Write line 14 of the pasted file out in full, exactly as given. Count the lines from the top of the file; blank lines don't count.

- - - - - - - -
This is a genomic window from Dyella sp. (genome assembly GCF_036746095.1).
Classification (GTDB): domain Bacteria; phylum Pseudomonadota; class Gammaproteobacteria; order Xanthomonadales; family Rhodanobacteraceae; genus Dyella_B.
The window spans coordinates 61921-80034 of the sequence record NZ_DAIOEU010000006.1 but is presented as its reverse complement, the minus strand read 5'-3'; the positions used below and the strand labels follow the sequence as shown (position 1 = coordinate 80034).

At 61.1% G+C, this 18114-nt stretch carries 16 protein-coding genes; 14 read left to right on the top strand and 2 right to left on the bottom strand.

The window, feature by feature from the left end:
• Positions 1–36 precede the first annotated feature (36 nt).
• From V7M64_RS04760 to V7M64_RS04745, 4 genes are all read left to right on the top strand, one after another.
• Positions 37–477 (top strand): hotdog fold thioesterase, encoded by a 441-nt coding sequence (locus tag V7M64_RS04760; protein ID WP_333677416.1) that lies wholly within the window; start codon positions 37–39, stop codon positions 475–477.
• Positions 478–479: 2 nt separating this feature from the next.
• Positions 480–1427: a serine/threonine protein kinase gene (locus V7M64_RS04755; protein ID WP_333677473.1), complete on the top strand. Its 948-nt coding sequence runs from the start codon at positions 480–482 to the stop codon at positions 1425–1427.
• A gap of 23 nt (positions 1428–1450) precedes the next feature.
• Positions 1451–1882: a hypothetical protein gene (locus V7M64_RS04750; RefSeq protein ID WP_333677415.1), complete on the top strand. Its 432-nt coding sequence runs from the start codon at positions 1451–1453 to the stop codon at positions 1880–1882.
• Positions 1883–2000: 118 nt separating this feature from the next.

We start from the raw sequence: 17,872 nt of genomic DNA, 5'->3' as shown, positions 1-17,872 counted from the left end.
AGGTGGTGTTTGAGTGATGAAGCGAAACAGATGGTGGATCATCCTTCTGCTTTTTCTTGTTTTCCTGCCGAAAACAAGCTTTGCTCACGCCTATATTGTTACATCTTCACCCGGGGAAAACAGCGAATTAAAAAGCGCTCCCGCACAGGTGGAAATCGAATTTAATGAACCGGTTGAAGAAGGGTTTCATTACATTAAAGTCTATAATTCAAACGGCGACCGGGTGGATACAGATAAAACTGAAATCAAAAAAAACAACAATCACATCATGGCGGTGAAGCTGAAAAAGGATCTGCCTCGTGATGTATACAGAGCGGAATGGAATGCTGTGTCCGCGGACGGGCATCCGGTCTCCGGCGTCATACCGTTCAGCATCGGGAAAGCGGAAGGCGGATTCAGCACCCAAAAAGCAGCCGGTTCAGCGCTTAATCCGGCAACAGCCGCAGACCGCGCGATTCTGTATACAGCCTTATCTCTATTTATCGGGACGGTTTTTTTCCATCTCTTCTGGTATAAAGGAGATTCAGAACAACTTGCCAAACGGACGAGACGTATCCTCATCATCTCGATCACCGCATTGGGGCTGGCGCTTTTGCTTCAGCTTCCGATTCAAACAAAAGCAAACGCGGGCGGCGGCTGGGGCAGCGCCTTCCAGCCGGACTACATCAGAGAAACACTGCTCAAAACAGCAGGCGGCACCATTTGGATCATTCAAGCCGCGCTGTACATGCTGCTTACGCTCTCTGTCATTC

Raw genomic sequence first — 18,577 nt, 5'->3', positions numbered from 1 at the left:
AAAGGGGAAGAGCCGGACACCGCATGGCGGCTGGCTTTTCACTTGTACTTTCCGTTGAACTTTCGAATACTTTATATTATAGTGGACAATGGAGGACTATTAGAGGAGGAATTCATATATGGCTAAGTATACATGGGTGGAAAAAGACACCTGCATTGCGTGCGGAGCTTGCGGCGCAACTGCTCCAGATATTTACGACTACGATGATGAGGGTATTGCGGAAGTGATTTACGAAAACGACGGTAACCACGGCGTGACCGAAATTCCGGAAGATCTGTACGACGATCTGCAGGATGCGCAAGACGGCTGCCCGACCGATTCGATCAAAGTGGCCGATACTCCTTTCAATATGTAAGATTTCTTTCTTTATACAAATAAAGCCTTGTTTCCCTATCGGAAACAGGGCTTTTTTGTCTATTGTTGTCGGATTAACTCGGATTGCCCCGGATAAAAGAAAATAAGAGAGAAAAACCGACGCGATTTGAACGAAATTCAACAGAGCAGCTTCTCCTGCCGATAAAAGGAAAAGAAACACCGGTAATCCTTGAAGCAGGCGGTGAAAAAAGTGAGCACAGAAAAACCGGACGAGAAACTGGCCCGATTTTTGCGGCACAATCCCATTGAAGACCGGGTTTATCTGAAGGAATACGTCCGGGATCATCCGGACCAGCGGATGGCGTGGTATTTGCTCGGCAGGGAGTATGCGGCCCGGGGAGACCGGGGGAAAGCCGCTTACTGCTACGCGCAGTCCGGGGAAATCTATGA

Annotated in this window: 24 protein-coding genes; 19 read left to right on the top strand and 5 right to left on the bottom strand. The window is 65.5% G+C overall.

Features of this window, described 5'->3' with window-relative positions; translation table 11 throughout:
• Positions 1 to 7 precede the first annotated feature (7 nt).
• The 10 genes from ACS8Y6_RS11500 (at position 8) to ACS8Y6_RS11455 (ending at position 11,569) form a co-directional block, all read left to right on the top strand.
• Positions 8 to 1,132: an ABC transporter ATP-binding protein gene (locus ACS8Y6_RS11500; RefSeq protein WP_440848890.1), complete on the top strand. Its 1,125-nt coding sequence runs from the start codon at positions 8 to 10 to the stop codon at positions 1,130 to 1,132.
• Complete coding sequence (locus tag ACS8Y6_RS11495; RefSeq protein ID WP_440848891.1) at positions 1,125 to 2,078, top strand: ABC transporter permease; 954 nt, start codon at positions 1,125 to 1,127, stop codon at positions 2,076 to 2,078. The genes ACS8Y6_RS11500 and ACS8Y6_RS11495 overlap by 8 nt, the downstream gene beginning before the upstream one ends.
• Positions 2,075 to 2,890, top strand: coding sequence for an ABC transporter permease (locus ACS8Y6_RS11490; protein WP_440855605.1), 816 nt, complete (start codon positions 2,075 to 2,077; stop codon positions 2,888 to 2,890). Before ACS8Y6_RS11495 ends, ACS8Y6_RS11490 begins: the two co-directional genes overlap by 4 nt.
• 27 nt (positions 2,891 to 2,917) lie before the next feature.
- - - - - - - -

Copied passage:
We start from the raw sequence: 17,872 nt of genomic DNA, 5'->3' as shown, positions 1-17,872 counted from the left end.